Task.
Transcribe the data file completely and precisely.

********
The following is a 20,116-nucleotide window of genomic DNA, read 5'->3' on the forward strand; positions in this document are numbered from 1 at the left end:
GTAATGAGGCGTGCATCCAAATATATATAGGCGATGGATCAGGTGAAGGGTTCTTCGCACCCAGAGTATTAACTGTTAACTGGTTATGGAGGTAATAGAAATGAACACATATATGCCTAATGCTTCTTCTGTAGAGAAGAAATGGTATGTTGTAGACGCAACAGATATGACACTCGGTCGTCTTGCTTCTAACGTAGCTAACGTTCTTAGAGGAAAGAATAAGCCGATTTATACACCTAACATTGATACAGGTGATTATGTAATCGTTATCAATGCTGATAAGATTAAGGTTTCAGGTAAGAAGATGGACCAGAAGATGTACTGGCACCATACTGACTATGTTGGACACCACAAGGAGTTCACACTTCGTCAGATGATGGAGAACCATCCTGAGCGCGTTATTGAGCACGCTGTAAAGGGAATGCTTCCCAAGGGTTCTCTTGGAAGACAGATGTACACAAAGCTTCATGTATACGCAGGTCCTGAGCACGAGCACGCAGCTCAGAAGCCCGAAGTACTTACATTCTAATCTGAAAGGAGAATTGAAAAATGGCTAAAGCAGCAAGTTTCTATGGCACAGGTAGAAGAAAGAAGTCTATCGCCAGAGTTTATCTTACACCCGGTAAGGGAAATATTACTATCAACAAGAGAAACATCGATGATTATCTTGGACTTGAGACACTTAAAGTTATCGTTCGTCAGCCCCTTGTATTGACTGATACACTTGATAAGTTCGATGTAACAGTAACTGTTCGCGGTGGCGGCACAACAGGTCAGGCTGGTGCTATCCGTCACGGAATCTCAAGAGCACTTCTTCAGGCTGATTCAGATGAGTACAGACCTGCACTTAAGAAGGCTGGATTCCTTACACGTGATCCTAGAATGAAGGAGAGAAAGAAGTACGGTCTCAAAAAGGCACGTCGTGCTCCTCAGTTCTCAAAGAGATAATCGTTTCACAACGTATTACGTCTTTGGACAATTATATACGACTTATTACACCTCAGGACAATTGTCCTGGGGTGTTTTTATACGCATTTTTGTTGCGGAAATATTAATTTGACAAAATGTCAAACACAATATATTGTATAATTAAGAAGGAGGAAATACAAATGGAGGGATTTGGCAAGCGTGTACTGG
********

The following is a 20,116-nucleotide window of genomic DNA, read 5'->3' on the forward strand; positions in this document are numbered from 1 at the left end:
GTAATGAGGCGTGCATCCAAATATATATAGGCGATGGATCAGGTGAAGGGTTCTTCGCACCCAGAGTATTAACTGTTAACTGGTTATGGAGGTAATAGAAATGAACACATATATGCCTAATGCTTCTTCTGTAGAGAAGAAATGGTATGTTGTAGACGCAACAGATATGACACTCGGTCGTCTTGCTTCTAACGTAGCTAACGTTCTTAGAGGAAAGAATAAGCCGATTTATACACCTAACATTGATACAGGTGATTATGTAATCGTTATCAATGCTGATAAGATTAAGGTTTCAGGTAAGAAGATGGACCAGAAGATGTACTGGCACCATACTGACTATGTTGGACACCACAAGGAGTTCACACTTCGTCAGATGATGGAGAACCATCCTGAGCGCGTTATTGAGCACGCTGTAAAGGGAATGCTTCCCAAGGGTTCTCTTGGAAGACAGATGTACACAAAGCTTCATGTATACGCAGGTCCTGAGCACGAGCACGCAGCTCAGAAGCCCGAAGTACTTACATTCTAATCTGAAAGGAGAATTGAAAAATGGCTAAAGCAGCAAGTTTCTATGGCACAGGTAGAAGAAAGAAGTCTATCGCCAGAGTTTATCTTACACCCGGTAAGGGAAATATTACTATCAACAAGAGAAACATCGATGATTATCTTGGACTTGAGACACTTAAAGTTATCGTTCGTCAGCCCCTTGTATTGACTGATACACTTGATAAGTTCGATGTAACAGTAACTGTTCGCGGTGGCGGCACAACAGGTCAGGCTGGTGCTATCCGTCACGGAATCTCAAGAGCACTTCTTCAGGCTGATTCAGATGAGTACAGACCTGCACTTAAGAAGGCTGGATTCCTTACACGTGATCCTAGAATGAAGGAGAGAAAGAAGTACGGTCTCAAAAAGGCACGTCGTGCTCCTCAGTTCTCAAAGAGATAATCGTTTCACAACGTATTACGTCTTTGGACAATTATATACGACTTATTACACCTCAGGACAATTGTCCTGGGGTGTTTTTATACGCATTTTTGTTGCGGAAATATTAATTTGACAAAATGTCAAACACAATATATTGTATAATTAAGAAGGAGGAAATACAAATGGAGGGATTTGGCAAGCGTGTACTGG